Newgrange in particular is in Ireland, near the River Boyne, and was built is approximately 3200 BC. The site was believed to have been a burial site, as human cremains as well as uncremated human remains have been found inside. On the day of the Midwinter sunrise, the light illuminates passageways. It is believed that some of the decorative stones outside of the mound were placed there hundreds of years after burials ceased. The spirals adorning the interior and exterior stones are believed to represent the sun. There were later additions to the site separate from the mound itself, indicating that although it was initially built in Neolithic times, it was used in the Iron Age as well. It has been suggested the mound was used in solar worship to “catch” the sun at Winter Solstice Sunrise, thus ensuring the sun stuck around, and the days would lengthen. This ensured Spring and Summer would indeed happen again.

It never ceases to amaze me that a monument that is older than the Pyramids STILL works. On Winter Solstice, that light still floods the chamber, illuminating the same way it always has.

While it appears the ancient Irish “caught” the light, another group of people our modern celebrations would not happen without are the ancient Heathens, and they celebrated this time of year differently.

To clarify, I separate Heathens, children of Germanic and Scandinavian old gods from Pagans, children of mostly Celtic and pre Celtic British or Greek or Roman gods. Why? Because I have heard so many modern Heathens tell me they feel this is respectful. With the Northmen invading the British Isles, of course there was quite the melting pot of culture, art, and religion. However, the Northerners ancient and modern practices are extremely different than those of the ancient and modern Pagans.

So time to discuss the Heathens. I focus on Yule and one practice in particular. The Wild Hunt. Aside from feasting, sacrifice to the gods, and toasting, it is said the days coincided with the frightening procession of Odin and his hunting party. To witness this was not a good thing. Like to the believers in the British Isles, wary of by being carried off at Samhain by the Sidhe, seeing the Wild Hunt may mean you got carried off. If you did not get carried off, it may portend your death. If it did not portend your death, it may portend a war or other terrible tragedy.

From a practical standpoint, it makes perfect sense they worried about that at this time of year. From January to April was typically time for greater worry of starvation and flu and freezing to death. Sacrifice to the god who might carry you off may convince him to leave you be. Some believed seeing the Wild Hunt was how you were let know you’d be carried off or bad times were to come. Some said you merely heard Odin’s hounds bark. Imagine it being Winter Solstice time and hearing dogs barking from afar and not seeing them and being terrified you’d be claimed.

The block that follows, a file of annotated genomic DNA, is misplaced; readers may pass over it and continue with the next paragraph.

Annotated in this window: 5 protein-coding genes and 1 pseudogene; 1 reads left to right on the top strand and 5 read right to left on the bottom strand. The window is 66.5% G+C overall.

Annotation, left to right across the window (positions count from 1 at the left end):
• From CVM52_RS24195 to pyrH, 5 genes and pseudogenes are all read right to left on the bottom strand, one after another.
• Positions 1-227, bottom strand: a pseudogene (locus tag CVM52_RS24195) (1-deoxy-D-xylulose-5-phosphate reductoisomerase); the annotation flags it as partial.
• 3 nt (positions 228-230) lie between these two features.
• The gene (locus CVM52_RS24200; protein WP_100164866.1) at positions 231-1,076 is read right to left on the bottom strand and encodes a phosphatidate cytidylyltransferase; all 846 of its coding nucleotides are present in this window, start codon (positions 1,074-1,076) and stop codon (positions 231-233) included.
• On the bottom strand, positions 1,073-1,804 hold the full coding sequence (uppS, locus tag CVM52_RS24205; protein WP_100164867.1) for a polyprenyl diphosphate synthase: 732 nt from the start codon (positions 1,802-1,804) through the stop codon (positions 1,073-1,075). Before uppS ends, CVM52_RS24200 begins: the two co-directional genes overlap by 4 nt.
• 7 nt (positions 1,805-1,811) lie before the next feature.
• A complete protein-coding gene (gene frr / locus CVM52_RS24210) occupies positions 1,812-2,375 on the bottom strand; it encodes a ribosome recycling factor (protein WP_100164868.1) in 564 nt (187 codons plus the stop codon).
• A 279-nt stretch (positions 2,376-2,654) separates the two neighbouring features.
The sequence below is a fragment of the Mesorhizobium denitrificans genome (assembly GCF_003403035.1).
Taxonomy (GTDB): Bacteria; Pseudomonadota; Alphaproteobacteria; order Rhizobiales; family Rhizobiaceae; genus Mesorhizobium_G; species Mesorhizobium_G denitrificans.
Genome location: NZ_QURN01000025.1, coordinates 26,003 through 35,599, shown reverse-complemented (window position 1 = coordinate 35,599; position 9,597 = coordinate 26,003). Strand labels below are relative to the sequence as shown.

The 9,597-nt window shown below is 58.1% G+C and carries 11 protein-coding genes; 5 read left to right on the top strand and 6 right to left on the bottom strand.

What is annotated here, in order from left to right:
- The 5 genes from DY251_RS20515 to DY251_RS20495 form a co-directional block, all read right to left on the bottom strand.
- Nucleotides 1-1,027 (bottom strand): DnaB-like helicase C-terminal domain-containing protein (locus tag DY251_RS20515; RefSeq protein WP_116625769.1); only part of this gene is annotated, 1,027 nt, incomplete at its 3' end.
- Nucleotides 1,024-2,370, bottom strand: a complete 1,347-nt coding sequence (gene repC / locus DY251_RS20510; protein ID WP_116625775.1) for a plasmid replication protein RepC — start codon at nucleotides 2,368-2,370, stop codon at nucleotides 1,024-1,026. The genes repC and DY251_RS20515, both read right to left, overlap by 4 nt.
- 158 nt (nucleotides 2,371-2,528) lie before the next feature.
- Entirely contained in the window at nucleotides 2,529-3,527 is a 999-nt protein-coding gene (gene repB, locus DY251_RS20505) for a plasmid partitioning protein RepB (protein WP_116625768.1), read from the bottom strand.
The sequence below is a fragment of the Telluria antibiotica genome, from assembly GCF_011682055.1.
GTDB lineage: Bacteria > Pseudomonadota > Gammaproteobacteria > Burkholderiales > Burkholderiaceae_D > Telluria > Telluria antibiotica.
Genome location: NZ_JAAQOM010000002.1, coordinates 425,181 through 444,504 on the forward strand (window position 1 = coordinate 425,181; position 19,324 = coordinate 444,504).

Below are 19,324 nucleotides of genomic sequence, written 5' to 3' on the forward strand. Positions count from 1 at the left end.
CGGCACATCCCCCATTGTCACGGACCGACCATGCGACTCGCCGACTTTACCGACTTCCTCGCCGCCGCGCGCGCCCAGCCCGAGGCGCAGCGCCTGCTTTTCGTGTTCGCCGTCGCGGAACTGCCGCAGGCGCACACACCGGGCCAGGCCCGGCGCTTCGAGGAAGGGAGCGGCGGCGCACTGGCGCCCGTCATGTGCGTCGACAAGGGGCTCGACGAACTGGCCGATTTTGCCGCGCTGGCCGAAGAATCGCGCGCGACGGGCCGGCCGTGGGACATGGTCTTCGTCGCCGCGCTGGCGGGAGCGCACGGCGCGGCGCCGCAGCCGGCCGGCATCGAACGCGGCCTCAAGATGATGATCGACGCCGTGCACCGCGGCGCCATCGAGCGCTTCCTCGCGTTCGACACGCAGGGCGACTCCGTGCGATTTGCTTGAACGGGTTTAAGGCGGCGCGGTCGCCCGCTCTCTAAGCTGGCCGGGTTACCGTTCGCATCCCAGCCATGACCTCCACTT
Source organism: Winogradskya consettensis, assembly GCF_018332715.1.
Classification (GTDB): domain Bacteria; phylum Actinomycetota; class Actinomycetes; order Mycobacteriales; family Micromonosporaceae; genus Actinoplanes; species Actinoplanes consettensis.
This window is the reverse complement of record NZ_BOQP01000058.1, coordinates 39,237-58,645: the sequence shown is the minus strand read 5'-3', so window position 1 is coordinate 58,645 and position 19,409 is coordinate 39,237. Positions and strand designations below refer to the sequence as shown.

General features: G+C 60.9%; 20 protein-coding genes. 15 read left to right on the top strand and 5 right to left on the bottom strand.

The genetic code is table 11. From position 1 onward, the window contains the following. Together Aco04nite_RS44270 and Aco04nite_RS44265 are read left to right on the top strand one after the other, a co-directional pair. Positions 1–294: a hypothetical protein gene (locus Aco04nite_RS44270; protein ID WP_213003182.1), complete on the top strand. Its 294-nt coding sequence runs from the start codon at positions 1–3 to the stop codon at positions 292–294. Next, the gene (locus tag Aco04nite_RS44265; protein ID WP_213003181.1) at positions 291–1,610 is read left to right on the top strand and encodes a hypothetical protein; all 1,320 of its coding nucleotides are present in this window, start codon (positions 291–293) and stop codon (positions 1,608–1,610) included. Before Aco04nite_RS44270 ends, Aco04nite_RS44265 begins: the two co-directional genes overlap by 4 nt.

Fast forward to modern times, and we have a different old man with white beard who will bring rewards if we are good, and punishments if we are bad- Santa Claus. A combination of Christian myth and Odin, he now accepts sacrifices of good deeds done through the year, as opposed to blood offerings expected in days past.

Someplace along the line, old man Yule was separated into the generous Santa/St. Nick and the terrifying Krampus who would whip you. Christianization, of course embraced the the concept of a good god who took care of his followers versus a bad demon king seeking to lead harm the children of god. This pair of godforms replaced the old gods who behaved much more like human beings and both blessed and slaughtered their devotees. Together they processed through the streets in elaborate pageantry after Chrsitianization. For some reason, though, the evil Krampus could bless your house and children as well as whip them for being bad. Perhaps the procession of St, Nick with old Krampus was a modern adaption of the Wild Hunt. It is said Krampus may carry bad kids off, after all.

The fact it is forbidden for children to see Santa Claus get out of his sleigh that flew through the sky whilst leaving gifts is probably left over from the fact nobody WANTED to see or hear Odin and his Wild Hunt. Remember also, Santa had eight reindeer, and Odin’s horse, Slepnir had eight legs.